job by subcontractor, and then a legal, binding contract? Not one
Better yet, I have let a couple of the larger mouthed guys borrow a
tool or two "that they needed to get the job done". 9 times out of
10, the tool is of no help. Other strange forces seem to conspire
against the barstool geniuses of woodworking.
Norm built such a wide variety of projects over the years you know it
takes a full time dedication to learning all the techniques, processes
and protocols involved in every aspect of his projects.
His solutions to cutting, assembly and actually thinking out details
of design and construction show he was much more than just a pretty
face in plaid.
I watched an interview with Morash one time, and he said that the
budget was so low for the show for the first 10 years that Norm did
everything down to cleaning up the shop. Of course all of that has
changed, but as with most craftsmen, they can turn out the project
with the tools they have. I know that a panel sander was a handy tool
for Norm, but he didn't always have one. I know that he put rails and
stiles together without Kreg equipment, but he didn't always have that
either. Same with the biscuit machine, cordless drills to drive
purpose made screws, and many other of his "stuff". I still remember
when Norm used the lowly pipe clamp as his clamping device! Yet his
projects sill came out, and new ones were always in the works using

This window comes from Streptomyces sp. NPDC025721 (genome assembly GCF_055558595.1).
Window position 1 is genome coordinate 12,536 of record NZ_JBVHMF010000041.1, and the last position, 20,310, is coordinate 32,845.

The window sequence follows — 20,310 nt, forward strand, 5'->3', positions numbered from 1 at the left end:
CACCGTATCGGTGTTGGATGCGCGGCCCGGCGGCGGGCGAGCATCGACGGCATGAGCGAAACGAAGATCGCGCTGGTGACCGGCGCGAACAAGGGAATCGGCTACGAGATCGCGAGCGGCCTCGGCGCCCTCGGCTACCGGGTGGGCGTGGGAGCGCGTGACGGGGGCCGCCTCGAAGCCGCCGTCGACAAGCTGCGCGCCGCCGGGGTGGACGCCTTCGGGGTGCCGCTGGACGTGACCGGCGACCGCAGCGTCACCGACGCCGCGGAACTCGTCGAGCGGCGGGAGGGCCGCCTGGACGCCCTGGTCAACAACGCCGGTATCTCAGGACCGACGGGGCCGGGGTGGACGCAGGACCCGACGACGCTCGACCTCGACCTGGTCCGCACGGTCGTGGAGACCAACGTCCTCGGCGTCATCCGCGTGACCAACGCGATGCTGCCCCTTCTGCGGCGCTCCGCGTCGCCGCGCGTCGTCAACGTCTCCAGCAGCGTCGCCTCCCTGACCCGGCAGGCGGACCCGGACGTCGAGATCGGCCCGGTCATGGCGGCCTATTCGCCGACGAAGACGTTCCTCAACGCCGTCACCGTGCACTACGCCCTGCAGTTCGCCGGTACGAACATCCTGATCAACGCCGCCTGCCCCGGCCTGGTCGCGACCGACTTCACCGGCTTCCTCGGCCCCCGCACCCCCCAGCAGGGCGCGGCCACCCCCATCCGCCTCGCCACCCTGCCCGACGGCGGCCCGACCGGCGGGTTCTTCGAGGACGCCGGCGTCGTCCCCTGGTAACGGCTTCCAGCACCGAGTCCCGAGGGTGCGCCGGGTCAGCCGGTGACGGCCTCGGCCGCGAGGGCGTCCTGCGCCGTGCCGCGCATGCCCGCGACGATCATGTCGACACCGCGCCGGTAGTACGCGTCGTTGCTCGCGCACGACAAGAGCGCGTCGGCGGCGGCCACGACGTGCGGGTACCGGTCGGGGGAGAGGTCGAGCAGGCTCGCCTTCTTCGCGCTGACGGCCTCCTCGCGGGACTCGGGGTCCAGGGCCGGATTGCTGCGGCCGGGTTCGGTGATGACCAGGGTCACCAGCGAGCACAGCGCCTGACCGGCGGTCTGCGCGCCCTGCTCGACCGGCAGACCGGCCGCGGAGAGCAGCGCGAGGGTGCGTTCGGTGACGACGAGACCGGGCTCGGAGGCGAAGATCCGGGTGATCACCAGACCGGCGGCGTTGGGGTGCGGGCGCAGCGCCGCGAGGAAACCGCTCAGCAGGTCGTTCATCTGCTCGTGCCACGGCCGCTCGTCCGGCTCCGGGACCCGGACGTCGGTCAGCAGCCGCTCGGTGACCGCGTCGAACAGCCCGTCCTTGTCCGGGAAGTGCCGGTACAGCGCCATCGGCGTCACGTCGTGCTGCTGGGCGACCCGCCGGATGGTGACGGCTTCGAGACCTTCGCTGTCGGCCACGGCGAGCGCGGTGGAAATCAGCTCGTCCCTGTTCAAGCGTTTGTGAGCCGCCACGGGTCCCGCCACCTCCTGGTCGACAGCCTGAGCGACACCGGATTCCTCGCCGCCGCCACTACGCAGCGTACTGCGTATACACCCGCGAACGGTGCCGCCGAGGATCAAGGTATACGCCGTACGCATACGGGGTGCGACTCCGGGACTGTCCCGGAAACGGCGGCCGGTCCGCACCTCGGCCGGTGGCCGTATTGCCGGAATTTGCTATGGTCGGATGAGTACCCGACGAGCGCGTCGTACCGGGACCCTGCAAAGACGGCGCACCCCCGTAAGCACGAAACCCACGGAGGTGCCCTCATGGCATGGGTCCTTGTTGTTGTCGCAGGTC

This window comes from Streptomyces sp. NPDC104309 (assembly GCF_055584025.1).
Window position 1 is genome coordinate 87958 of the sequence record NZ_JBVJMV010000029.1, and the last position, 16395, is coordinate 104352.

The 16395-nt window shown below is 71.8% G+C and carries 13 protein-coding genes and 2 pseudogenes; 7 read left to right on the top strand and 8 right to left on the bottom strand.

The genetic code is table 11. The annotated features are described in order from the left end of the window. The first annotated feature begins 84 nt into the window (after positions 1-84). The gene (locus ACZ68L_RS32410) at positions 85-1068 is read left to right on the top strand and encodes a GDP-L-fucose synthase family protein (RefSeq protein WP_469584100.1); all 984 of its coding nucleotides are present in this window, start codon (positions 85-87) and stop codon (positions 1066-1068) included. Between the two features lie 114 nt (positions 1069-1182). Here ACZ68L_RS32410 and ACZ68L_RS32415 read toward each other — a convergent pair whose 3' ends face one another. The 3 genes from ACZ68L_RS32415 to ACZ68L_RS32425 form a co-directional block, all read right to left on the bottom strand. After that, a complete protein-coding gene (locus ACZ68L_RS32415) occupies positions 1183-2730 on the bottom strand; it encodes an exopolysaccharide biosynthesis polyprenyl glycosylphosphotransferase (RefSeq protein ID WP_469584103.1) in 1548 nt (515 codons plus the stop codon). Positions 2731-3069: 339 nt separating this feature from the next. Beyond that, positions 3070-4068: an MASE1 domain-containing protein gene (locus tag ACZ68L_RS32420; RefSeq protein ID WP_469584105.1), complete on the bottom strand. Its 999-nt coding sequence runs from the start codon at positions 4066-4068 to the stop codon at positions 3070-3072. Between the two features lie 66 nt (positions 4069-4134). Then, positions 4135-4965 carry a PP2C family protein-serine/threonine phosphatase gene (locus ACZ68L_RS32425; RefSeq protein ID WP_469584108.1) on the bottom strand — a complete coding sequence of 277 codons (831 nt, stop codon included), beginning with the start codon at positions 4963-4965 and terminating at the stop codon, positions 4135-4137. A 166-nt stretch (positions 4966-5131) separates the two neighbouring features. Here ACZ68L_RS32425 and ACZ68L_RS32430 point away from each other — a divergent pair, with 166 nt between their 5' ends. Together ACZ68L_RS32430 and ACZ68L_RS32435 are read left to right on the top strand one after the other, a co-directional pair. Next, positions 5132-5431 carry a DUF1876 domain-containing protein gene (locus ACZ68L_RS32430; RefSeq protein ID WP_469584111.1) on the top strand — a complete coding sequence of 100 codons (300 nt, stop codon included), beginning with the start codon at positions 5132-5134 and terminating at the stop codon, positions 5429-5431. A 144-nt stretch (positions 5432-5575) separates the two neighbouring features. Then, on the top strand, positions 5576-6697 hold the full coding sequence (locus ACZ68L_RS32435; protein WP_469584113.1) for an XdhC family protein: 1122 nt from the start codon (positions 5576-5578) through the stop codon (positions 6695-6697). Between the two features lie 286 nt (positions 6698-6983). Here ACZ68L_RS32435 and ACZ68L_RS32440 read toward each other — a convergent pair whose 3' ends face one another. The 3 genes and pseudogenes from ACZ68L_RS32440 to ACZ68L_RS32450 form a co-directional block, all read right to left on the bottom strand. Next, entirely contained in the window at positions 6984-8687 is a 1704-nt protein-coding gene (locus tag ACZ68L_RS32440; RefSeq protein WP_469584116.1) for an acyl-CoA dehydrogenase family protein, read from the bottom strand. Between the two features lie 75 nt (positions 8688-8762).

the tools he had.
Not so sure about the envy angle, but you might have something. I'm
sticking with stooopid.
Agree completely. Remember watching probably one of the first shows with
Bob V. Norm was the carpenter on a large farm house in New England. His
knowledge on construction was unique. He did make it clear that most of it
came from his father at a very young age. Use to tape those early shows and
replay them every chance I got. Believe Norm had a lot to do with me
getting into woodworking and the business of remodeling after I retired.
Enjoyed his simply approach and easy to understand instructions.
I too lost the connection with PBS and never able to follow when the show
was on or the Begathon's preempted the show. I always thought Norm was
never comfortable being in front of the camera and the center of
attraction. To me he was a simple man thrown in front of an idea that took
off and did his best to make it work and it did. I will miss him.
Good Luck in whatever he decides to do
"You can lead them to LINUX
but you can't make them THINK"
If anything, I hope Norm goes off and specializes in some other craft.
~ Something similar to what Leonard Lee is doing after Robin took over
the tool business. I believe he's specializing in medical products. At
least, that's what I think he's doing.
Two problems with your theory. First, my wife will never believe that you
are more cynical than me.
Second, I could build all that stuff it I had all those tools, a shop that
large, and the budget for materials. It would take me longer than the 30
minutes he does it in though. Trust me, I'd never kid about that. Just get
me the tools and I'll prove it to you. Of course, the only way to prove it
is to try it so you guys should chip in and get me the tools. If I can't do
it, I'll give them back.
I find it kind of odd that they wont keep the show running with a new
host. Have Norm make guest appearances, etc. This Old House has had
major changes with hosts over the years and it's still going strong.